Rails’ built-in cache stores: an overview

When generating a new Rails app, caching is already set up. This makes getting started as quick as wrapping some view fragments using the cache helper or using Rails.cache.fetch to store external API results. The cached data is stored in one of Rails’ cache stores, which can keep the data in memory, Memcached, Redis, or even write it straight to disk.

But which of the different cache stores is best for which situation? In this overview, we’ll take a look at each of the options.

File store

config.cache_store = :file_store , "/path/to/cache/directory"

The cache files are saved to disk and they’re not purged automatically. This means you’ll need to take care to remove them yourself to make sure they won’t fill up your disk. For example, running Rails.cache.cleanup periodically will keep your cache free of expired entries.

The file store is useful in development because each entry is stored in the cache directory, allowing you to drop an item from the cache by removing its file. This is useful for testing cache invalidation, for example.

In production, the file store is useful when each server process runs on the same file system. Although it’s slower than memory-based cache stores, the file store can be great if the cache can potentially grow very big.

Memory store

Because the data is kept in memory in the same process as your web server, the memory store is great to use in development as it’s automatically cleared whenever you restart your development web server.

By default, the in-memory store will use 32 megabytes, but you can override that by passing the :size option when configuring the cache store.

config.cache_store = :memory_store, { size: 16.megabytes }

When the cache is full, the least recently used entries are automatically dropped from the cache to make room for new entries.

Using the memory store in production is possible (and the fastest solution you can find), but isn’t recommended for systems running multiple server processes. Since processes can’t access each other’s caches, each process would need to maintain its own copy of the cache.

Memcache store

The data is kept in a separate process instead of the Ruby server process. Because of that, the cache isn’t dropped when your app restarts but stays in memory as long as the Memcached server continues running. When that’s restarted, you’ll start with a fresh cache.

The Memcache store will assume the cache server is running on localhost by default, but you can pass one or multiple addresses to use remote servers.

config.cache_store = :mem_cache_store, "cache-1.example.com", "cache-2.example.com"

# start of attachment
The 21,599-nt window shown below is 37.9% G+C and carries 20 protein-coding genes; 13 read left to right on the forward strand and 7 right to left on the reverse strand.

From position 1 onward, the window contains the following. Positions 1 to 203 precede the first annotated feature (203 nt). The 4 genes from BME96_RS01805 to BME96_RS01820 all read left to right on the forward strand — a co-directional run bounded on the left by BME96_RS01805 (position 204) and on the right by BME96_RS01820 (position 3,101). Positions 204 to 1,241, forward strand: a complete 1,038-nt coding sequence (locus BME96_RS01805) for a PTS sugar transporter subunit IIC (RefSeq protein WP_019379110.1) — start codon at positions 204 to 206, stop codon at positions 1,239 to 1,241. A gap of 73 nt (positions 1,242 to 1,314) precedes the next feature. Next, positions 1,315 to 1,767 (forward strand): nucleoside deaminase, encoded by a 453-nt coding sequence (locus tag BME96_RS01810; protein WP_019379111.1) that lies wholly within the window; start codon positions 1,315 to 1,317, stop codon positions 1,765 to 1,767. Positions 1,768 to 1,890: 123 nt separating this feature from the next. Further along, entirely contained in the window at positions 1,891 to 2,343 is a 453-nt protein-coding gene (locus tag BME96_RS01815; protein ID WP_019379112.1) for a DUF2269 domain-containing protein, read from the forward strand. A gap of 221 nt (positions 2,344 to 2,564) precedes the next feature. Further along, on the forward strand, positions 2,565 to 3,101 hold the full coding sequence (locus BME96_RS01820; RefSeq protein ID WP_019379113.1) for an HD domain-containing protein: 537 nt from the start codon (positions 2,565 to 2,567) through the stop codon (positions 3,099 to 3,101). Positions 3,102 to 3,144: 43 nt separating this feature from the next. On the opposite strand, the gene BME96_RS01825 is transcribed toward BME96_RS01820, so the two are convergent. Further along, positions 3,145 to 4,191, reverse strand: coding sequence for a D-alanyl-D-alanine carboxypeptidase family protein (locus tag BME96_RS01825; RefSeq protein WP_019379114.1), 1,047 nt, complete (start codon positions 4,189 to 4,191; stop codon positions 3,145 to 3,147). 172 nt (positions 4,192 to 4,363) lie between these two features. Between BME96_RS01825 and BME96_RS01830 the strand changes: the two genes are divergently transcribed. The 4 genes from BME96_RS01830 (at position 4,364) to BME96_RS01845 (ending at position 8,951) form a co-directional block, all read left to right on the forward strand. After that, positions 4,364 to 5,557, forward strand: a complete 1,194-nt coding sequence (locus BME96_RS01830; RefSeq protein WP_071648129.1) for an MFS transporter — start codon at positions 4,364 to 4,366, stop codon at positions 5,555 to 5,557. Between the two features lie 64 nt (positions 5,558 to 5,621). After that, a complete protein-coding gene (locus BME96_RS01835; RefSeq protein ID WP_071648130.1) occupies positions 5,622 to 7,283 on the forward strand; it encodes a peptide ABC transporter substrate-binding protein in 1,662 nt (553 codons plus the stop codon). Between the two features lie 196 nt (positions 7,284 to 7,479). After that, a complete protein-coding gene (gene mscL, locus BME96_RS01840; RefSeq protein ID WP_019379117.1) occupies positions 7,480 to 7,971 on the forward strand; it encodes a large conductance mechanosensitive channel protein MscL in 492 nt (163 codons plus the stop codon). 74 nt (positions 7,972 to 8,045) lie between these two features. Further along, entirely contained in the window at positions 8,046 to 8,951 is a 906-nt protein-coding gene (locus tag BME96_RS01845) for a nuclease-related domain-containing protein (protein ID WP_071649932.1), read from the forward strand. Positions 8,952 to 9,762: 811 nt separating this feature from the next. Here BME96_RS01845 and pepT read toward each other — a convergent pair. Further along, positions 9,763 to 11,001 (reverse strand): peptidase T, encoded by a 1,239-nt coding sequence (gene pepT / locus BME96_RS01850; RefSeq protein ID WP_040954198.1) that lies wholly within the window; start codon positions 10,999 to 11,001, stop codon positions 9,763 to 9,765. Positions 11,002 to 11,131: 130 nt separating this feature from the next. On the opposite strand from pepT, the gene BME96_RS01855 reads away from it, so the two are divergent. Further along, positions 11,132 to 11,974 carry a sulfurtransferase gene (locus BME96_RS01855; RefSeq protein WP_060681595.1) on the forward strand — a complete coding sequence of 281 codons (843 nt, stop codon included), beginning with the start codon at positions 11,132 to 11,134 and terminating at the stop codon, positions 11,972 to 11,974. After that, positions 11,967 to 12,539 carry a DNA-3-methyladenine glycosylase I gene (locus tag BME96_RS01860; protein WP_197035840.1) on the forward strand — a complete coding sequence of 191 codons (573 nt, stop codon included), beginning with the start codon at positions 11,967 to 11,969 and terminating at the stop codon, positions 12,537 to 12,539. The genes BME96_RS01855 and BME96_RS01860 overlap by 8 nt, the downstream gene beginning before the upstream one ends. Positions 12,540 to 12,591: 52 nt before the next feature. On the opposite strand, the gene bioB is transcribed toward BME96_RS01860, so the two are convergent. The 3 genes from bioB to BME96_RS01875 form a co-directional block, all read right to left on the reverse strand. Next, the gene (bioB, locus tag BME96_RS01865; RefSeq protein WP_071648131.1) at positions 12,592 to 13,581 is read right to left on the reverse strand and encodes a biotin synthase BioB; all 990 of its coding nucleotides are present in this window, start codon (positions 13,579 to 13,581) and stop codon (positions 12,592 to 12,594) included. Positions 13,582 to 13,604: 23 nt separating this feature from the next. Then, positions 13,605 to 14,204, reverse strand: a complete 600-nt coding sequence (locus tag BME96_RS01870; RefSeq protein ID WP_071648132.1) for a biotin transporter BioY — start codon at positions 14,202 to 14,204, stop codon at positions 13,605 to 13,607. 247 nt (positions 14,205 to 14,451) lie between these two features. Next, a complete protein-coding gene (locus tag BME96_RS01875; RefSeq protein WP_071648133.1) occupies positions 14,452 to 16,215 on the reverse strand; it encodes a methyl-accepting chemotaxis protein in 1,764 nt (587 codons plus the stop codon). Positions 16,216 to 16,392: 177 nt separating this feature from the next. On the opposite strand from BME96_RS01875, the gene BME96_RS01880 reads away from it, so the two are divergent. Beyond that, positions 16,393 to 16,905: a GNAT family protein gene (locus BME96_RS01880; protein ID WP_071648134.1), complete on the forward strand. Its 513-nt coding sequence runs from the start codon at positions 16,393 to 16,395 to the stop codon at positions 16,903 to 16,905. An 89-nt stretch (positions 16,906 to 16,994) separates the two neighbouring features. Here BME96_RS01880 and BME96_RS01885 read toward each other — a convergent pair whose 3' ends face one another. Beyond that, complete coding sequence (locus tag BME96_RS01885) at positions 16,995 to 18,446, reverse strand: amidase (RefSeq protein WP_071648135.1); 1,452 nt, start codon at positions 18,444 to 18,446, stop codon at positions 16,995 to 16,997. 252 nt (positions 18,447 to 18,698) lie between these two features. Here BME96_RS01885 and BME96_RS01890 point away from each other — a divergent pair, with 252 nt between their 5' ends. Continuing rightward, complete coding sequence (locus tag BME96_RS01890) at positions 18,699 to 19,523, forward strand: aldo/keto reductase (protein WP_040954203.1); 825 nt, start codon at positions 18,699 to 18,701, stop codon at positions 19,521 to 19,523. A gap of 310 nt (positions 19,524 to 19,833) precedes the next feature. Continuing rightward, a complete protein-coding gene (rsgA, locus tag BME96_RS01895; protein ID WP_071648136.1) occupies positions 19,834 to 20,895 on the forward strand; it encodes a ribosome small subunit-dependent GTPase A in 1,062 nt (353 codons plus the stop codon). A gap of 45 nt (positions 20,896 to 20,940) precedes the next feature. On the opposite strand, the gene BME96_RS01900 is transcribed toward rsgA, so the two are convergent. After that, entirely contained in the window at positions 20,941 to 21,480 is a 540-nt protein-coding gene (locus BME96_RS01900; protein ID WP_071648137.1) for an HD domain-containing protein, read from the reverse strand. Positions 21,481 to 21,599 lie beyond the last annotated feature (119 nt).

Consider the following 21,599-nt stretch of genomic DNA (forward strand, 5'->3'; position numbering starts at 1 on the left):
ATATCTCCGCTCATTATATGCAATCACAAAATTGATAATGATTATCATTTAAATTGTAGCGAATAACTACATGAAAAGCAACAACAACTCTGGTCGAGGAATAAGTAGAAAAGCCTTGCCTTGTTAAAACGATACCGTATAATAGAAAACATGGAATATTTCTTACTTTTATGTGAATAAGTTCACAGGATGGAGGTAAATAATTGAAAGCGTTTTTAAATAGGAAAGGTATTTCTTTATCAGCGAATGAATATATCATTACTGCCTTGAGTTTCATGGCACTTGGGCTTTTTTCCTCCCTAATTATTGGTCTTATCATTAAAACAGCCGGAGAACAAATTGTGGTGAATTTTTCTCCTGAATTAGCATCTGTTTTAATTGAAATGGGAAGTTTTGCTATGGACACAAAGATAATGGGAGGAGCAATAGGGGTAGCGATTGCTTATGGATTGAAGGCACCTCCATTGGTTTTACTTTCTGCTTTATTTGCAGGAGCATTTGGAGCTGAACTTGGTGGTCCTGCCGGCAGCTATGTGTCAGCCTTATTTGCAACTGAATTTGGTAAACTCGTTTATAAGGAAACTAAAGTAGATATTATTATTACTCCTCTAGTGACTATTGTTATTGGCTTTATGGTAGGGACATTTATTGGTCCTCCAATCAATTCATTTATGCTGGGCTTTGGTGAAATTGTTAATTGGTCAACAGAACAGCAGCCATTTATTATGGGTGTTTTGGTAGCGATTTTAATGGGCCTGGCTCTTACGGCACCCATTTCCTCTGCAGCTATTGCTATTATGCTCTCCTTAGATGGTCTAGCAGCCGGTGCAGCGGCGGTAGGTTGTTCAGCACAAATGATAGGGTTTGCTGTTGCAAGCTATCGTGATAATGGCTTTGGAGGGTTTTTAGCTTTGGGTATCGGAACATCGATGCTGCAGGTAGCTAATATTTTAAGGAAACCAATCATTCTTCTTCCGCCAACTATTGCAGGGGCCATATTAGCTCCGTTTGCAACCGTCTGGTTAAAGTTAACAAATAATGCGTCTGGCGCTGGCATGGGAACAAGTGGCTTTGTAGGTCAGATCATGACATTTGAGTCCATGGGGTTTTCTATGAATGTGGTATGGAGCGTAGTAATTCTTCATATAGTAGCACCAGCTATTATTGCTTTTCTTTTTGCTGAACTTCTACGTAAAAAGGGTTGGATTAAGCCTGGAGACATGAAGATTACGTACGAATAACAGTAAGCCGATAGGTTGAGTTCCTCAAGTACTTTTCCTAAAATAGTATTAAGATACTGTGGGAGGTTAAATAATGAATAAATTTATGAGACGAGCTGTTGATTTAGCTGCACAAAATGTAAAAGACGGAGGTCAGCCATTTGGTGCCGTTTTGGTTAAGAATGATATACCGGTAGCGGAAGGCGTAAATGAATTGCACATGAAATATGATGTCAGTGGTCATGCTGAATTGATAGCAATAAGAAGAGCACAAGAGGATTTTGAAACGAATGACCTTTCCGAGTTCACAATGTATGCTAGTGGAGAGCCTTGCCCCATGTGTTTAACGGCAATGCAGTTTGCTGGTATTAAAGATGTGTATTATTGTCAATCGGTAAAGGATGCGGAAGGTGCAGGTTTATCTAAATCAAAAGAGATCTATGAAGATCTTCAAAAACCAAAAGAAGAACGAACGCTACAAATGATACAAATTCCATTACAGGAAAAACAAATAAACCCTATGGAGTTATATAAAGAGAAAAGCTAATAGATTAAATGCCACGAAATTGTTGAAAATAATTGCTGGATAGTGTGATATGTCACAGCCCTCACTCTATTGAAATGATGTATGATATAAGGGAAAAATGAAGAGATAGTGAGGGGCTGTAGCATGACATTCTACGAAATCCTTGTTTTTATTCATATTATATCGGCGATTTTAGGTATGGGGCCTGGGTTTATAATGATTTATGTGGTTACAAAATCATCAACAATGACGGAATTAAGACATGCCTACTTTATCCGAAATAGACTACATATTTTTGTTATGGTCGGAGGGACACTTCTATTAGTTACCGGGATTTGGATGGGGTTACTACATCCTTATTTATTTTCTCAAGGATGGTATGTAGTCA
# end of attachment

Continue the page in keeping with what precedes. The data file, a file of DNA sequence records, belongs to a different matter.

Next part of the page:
Memcached is configured to use a maximum cache size of 64 MB by default, but that can be configured using command line options or in the memcached.conf file. Like the memory store, it will start removing the least recently used items when the cache reaches its maximum size.

The :mem_cache_store is the go-to cache store for production environments. By using a central memcached server, the cache can be shared between multiple web servers and even over multiple hosts when using a remote memcached server.

Redis cache store

To use Redis as a Rails cache store, use a dedicated Redis cache that’s set up as a LRU (Last Recently Used) cache instead of pointing the store at your existing Redis server, to make sure entries are dropped from the store when it reaches its maximum size.

The Redis store works with the Redis gem (including Redis::Distributed) and hiredis, as well as providing support for a number of configuration options, like setting one or multiple remote servers.

cache_servers = %w[redis://cache-01:6379/0 redis://cache-02:6379/0] config.cache_store = :redis_cache_store, { url: cache_servers }

Redis will periodically write the dataset to disk, so most of your cached data will survive when the cache server restarts. In development, cached items can be removed from the console using Rails.cache.delete.

In production, Redis rivals Memcached in providing a centralized cache store. While it’s usage in Rails apps isn’t as widespread as Memcached yet, the Redis store will most likely become a popular Rails cache store in the future.

Which cache store to use?

This concludes our overview of cache stores in Rails. Be sure to check out the Cache stores section in the Rails guides for more information and configuration options for each store.

How did you like this article and previous articles in the AppSignal Academy series? We have some more articles about caching in Rails lined, up, but please don’t hesitate to let us know what you’d like us to write about (caching-related or otherwise) next!

Originally published at blog.appsignal.com on April 17, 2018.

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